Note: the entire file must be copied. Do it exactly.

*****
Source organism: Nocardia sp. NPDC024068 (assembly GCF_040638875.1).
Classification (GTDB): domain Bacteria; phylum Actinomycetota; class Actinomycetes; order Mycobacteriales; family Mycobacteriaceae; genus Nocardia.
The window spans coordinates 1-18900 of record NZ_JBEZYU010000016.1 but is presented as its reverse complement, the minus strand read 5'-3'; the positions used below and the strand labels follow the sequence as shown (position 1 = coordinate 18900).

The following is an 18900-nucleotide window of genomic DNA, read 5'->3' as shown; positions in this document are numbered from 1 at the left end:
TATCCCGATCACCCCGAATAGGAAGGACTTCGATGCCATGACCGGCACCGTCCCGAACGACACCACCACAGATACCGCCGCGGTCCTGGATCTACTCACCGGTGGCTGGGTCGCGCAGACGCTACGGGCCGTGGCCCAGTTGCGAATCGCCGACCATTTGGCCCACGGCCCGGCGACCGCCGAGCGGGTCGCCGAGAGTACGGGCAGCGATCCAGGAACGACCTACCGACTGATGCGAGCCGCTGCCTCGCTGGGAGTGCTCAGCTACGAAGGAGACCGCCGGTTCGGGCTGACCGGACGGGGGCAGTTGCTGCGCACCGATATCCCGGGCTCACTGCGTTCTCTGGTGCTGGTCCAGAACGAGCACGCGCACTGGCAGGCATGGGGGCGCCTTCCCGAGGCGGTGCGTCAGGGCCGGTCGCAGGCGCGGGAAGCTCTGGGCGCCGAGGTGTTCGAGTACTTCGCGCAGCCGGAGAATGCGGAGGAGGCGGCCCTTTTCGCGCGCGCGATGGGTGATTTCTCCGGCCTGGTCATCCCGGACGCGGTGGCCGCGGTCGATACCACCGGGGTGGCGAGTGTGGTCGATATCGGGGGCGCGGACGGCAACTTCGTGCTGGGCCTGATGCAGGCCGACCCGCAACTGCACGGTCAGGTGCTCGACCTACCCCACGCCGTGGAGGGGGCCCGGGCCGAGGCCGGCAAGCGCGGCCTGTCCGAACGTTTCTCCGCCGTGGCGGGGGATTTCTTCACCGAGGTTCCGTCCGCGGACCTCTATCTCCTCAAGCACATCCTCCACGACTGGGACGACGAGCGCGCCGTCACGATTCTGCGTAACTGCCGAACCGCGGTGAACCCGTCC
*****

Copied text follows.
Source organism: Nocardia sp. NPDC024068 (assembly GCF_040638875.1).
Classification (GTDB): domain Bacteria; phylum Actinomycetota; class Actinomycetes; order Mycobacteriales; family Mycobacteriaceae; genus Nocardia.
The window spans coordinates 1-18900 of record NZ_JBEZYU010000016.1 but is presented as its reverse complement, the minus strand read 5'-3'; the positions used below and the strand labels follow the sequence as shown (position 1 = coordinate 18900).

The following is an 18900-nucleotide window of genomic DNA, read 5'->3' as shown; positions in this document are numbered from 1 at the left end:
TATCCCGATCACCCCGAATAGGAAGGACTTCGATGCCATGACCGGCACCGTCCCGAACGACACCACCACAGATACCGCCGCGGTCCTGGATCTACTCACCGGTGGCTGGGTCGCGCAGACGCTACGGGCCGTGGCCCAGTTGCGAATCGCCGACCATTTGGCCCACGGCCCGGCGACCGCCGAGCGGGTCGCCGAGAGTACGGGCAGCGATCCAGGAACGACCTACCGACTGATGCGAGCCGCTGCCTCGCTGGGAGTGCTCAGCTACGAAGGAGACCGCCGGTTCGGGCTGACCGGACGGGGGCAGTTGCTGCGCACCGATATCCCGGGCTCACTGCGTTCTCTGGTGCTGGTCCAGAACGAGCACGCGCACTGGCAGGCATGGGGGCGCCTTCCCGAGGCGGTGCGTCAGGGCCGGTCGCAGGCGCGGGAAGCTCTGGGCGCCGAGGTGTTCGAGTACTTCGCGCAGCCGGAGAATGCGGAGGAGGCGGCCCTTTTCGCGCGCGCGATGGGTGATTTCTCCGGCCTGGTCATCCCGGACGCGGTGGCCGCGGTCGATACCACCGGGGTGGCGAGTGTGGTCGATATCGGGGGCGCGGACGGCAACTTCGTGCTGGGCCTGATGCAGGCCGACCCGCAACTGCACGGTCAGGTGCTCGACCTACCCCACGCCGTGGAGGGGGCCCGGGCCGAGGCCGGCAAGCGCGGCCTGTCCGAACGTTTCTCCGCCGTGGCGGGGGATTTCTTCACCGAGGTTCCGTCCGCGGACCTCTATCTCCTCAAGCACATCCTCCACGACTGGGACGACGAGCGCGCCGTCACGATTCTGCGTAACTGCCGAACCGCGGTGAACCCGTCC